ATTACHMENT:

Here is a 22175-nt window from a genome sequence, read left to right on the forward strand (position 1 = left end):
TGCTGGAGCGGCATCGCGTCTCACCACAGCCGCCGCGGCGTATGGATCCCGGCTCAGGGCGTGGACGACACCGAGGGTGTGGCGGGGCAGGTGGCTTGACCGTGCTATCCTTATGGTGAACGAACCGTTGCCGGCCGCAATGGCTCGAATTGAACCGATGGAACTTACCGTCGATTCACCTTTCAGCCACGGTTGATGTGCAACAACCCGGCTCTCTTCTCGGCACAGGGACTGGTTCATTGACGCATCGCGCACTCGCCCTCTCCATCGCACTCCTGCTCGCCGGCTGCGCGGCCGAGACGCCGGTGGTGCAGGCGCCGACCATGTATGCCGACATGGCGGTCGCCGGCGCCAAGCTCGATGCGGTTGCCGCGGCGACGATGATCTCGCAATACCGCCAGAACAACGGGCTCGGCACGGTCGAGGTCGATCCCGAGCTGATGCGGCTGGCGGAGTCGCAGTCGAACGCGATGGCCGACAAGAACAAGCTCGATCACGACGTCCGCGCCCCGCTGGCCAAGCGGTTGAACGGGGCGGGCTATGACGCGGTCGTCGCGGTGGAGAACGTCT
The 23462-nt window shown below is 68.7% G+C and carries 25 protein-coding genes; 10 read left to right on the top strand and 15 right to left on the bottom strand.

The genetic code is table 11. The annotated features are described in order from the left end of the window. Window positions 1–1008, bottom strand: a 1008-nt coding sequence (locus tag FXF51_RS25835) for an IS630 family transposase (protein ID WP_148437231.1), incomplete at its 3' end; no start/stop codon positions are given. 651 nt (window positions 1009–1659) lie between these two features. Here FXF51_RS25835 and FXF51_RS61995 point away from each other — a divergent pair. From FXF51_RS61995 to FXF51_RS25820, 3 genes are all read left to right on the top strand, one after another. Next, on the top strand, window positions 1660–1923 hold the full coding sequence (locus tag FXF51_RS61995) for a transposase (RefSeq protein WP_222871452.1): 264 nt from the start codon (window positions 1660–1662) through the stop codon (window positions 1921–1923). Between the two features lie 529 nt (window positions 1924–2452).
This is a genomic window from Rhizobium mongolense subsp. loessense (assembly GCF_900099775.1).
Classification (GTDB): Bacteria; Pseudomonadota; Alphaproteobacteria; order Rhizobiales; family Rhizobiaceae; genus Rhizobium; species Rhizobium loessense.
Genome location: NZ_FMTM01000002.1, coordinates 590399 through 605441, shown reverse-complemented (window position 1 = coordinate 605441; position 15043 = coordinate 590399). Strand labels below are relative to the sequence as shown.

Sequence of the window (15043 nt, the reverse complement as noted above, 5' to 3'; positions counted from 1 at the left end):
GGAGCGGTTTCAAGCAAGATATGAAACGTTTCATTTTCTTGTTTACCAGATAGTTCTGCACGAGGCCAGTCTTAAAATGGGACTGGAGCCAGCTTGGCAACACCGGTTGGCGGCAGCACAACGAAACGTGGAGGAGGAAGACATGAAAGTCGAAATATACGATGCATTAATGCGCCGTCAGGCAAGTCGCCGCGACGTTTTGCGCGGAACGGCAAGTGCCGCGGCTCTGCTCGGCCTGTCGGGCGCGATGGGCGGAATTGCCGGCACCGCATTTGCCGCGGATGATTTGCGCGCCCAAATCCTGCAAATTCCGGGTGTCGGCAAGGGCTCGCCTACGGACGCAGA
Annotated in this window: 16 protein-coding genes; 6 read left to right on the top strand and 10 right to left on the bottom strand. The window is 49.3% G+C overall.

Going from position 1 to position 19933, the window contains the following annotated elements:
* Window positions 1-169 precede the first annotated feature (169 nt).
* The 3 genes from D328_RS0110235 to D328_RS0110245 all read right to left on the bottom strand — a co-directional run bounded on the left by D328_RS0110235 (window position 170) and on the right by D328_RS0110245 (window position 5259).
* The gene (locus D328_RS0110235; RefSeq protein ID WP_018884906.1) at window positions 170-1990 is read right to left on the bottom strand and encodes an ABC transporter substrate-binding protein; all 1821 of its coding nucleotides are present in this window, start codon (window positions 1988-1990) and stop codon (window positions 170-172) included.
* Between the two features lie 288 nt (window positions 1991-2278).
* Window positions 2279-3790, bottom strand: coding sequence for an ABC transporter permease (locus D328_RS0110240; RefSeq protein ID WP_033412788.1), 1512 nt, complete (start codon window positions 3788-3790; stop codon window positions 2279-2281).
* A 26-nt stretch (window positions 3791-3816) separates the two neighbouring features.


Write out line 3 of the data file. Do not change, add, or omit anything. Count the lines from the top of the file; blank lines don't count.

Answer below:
The 23462-nt window shown below is 68.7% G+C and carries 25 protein-coding genes; 10 read left to right on the top strand and 15 right to left on the bottom strand.